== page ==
I feel a bit like Goldilocks.
Think about when you were a kid and your parents told you the story of Goldilocks and the Three Bears.
And then she found a bed that was too hard, and then another that was too soft, before finding one that was just right.
Well, the reason I feel like Goldilocks is because I’ve shared some “Rahn Curve” research suggesting that growth is maximized when total government spending consumes no more than 20 percent of gross domestic product. I think this sounds reasonable, but Canadians apparently have a different perspective.
Back in 2010, a Canadian libertarian put together a video that explicitly argues that I want a government that is too big.
Now we have another video from Canada. It was put together by the Fraser Institute, and it suggests that the public sector should consume 30 percent of GDP, which means that I want a government that is too small.
My knee-jerk reaction is to be critical of the Fraser video. After all, there are examples - both current and historical - of nations that prosper with much lower burdens of government spending.
Singapore and Hong Kong, for instance, have public sectors today that consume less than 20 percent of economic output. Would those fast-growing jurisdictions be more prosperous if the burden of government spending was increased by more than 50 percent?
Or look at Canadian history. As recently as 1920, government outlays were 16.7 percent of economic output. Would Canada have grown faster if lawmakers at the time had almost doubled the size of government?
And what about nations such as the United States, Germany, France, Japan, Sweden, and the United Kingdom, all of which had government budgets in 1870 that consumed only about 10 percent of GDP. Would those nations have been better off if the burden of government spending was tripled?
I think the answer to all three questions is no. So why, then, did the Fraser Institute conclude that government should be bigger?
There are three very reasonable responses to that question. First, the 30 percent number is actually a measurement of where you theoretically maximize “social progress” or “societal outcomes.” If you peruse the excellent study that accompanies the video, you’ll find that economic growth is most rapid when government consumes 26 percent of GDP.
Second, the Fraser research - practically speaking - is arguing for smaller government, at least when looking at the current size of the public sector in Canada, the United States, and Western Europe. According to International Monetary Fund data, government spending consumes 41 percent of GDP in Canada, 39 percent of GDP in the United States, and 55 percent of GDP in France.
The Fraser Institute research even suggests that there should be significantly less government spending in both Switzerland and Australia, where outlays total “only” 34 percent of GDP.
Third, you’ll see if you read the underlying study that the author is simply following the data. But he also acknowledges “a limitation of the data,” which is that the numbers needed for his statistical analysis are only available for OECD nations, and only beginning in 1960.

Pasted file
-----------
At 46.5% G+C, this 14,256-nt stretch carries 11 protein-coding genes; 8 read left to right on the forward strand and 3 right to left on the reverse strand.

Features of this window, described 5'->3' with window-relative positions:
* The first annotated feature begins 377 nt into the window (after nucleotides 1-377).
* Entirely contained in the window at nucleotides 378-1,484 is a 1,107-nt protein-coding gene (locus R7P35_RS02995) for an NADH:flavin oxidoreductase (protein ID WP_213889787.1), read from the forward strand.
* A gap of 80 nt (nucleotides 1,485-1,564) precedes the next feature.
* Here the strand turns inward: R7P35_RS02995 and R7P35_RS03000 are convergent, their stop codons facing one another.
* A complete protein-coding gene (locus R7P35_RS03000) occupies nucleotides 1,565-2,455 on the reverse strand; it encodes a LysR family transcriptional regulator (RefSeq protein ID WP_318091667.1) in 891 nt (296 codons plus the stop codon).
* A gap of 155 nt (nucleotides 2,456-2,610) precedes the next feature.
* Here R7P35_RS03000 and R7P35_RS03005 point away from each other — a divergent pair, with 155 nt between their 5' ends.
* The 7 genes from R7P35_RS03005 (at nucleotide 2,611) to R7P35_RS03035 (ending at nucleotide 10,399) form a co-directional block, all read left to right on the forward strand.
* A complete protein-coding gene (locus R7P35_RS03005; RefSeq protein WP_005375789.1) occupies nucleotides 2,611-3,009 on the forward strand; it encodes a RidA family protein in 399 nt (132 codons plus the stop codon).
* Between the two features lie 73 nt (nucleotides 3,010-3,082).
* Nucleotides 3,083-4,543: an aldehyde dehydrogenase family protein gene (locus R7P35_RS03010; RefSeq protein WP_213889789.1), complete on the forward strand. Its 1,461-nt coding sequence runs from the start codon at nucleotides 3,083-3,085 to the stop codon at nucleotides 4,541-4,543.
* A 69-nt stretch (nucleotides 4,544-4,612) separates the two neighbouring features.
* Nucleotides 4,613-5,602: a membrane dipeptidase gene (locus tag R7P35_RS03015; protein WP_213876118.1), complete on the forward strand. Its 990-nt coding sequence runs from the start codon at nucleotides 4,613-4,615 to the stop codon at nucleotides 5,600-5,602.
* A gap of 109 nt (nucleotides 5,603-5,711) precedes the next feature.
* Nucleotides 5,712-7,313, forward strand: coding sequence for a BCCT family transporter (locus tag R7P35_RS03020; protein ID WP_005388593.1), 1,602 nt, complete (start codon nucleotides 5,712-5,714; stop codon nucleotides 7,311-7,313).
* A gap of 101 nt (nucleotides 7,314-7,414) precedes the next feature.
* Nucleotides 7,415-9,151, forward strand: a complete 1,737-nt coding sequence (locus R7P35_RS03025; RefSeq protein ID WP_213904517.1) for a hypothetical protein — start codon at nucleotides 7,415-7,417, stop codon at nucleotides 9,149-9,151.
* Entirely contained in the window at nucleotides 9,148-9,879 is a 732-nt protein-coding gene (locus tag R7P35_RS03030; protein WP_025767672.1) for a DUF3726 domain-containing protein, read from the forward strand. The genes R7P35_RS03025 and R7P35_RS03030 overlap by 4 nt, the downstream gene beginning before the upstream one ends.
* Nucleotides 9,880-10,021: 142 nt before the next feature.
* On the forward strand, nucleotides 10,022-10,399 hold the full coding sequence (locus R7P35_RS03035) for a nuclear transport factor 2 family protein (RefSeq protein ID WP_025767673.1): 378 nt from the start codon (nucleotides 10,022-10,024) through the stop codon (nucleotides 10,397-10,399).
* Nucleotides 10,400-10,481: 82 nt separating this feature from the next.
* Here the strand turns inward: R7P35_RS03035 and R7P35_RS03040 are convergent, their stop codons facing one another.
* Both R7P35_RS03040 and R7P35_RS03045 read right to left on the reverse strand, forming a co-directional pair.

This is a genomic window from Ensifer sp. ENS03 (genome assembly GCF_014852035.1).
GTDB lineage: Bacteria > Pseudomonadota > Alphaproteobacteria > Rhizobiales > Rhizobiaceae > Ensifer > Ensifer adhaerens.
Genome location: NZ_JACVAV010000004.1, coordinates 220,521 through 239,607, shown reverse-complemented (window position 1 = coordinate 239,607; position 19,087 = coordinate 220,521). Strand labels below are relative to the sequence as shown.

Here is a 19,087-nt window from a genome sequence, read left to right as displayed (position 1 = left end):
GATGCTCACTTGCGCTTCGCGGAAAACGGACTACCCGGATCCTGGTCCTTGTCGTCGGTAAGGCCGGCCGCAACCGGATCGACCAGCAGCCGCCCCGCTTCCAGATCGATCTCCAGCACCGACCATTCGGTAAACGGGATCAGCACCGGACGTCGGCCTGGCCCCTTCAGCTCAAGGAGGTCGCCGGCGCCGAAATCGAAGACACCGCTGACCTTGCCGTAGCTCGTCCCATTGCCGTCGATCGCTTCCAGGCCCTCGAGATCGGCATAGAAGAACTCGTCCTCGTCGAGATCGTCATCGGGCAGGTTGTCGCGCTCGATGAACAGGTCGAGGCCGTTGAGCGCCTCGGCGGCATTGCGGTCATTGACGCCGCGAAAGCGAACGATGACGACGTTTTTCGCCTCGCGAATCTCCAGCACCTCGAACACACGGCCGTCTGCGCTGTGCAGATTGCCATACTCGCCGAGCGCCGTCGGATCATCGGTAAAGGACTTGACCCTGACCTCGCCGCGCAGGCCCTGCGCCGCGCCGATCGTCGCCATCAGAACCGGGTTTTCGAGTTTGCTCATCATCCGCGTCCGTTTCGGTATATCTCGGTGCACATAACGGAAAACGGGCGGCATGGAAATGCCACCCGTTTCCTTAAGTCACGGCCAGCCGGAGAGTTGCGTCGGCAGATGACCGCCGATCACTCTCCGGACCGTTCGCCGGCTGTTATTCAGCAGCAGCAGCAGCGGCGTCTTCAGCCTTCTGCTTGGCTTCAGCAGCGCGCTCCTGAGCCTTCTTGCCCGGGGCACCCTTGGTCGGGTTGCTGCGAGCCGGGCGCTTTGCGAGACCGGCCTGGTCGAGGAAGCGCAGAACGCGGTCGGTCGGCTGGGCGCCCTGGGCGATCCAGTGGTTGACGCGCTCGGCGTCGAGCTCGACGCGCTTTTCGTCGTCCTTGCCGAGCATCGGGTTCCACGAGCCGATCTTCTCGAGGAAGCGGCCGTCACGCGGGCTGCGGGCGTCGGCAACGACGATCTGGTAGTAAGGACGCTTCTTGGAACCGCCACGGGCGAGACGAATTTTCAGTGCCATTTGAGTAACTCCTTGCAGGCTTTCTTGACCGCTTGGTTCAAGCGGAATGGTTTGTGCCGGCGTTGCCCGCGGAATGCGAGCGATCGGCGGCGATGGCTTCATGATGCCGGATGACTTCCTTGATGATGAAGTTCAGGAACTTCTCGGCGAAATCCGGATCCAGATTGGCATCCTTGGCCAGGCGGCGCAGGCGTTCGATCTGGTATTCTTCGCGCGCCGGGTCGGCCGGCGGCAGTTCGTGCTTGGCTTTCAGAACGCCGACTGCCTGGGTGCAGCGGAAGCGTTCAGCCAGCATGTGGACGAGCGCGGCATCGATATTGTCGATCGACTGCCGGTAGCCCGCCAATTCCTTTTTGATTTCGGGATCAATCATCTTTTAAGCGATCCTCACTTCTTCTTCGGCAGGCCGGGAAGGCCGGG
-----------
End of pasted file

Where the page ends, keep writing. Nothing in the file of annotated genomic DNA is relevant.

This is a very reasonable point, and one that I also acknowledged when writing about some research on this topic from Finland’s Central Bank.
…those numbers…are the result of data constraints. Researchers looking at the post-World War II data generally find that Hong Kong and Singapore have the maximum growth rates, and the public sector in those jurisdictions consumes about 20 percent of economic output. Nations with medium-sized governments, such as Australia and the United States, tend to grow a bit slower. And the bloated welfare states of Europe suffer from stagnation. So it’s understandable that academics would conclude that growth is at its maximum point when government grabs 20 percent of GDP. But what would the research tell us if there were governments in the data set that consumed 15 percent of economic output? Or 10 percent, or even 5 percent? Such nations don’t exist today.
For what it’s worth, I assume the author of the Fraser study, given the specifications of his model, didn’t have the necessary post-1960 data to include small-state, high-growth, non-OECD jurisdictions such as Hong Kong and Singapore. If that data had been available, I suspect he also would have concluded that government should be closer to 20 percent of economic output.
I explore all these issues in my video on this topic.
The moral of the story is that government is far too large in every developed nation.
I suspect even Hong Kong and Singapore have public sectors that are too large, causing too many resources to be diverted from the private sector.
But since I’m a practical and moderate guy, I’d be happy if the burden of government spending in the United States was merely reduced back down to 20 percent of economic output.
P.S. Though I would want the majority of that spending at the state and local level.
P.P.S. Since I’m sharing videos today, here’s an amusing video from American Commitment about the joy of being “liberated” from employment.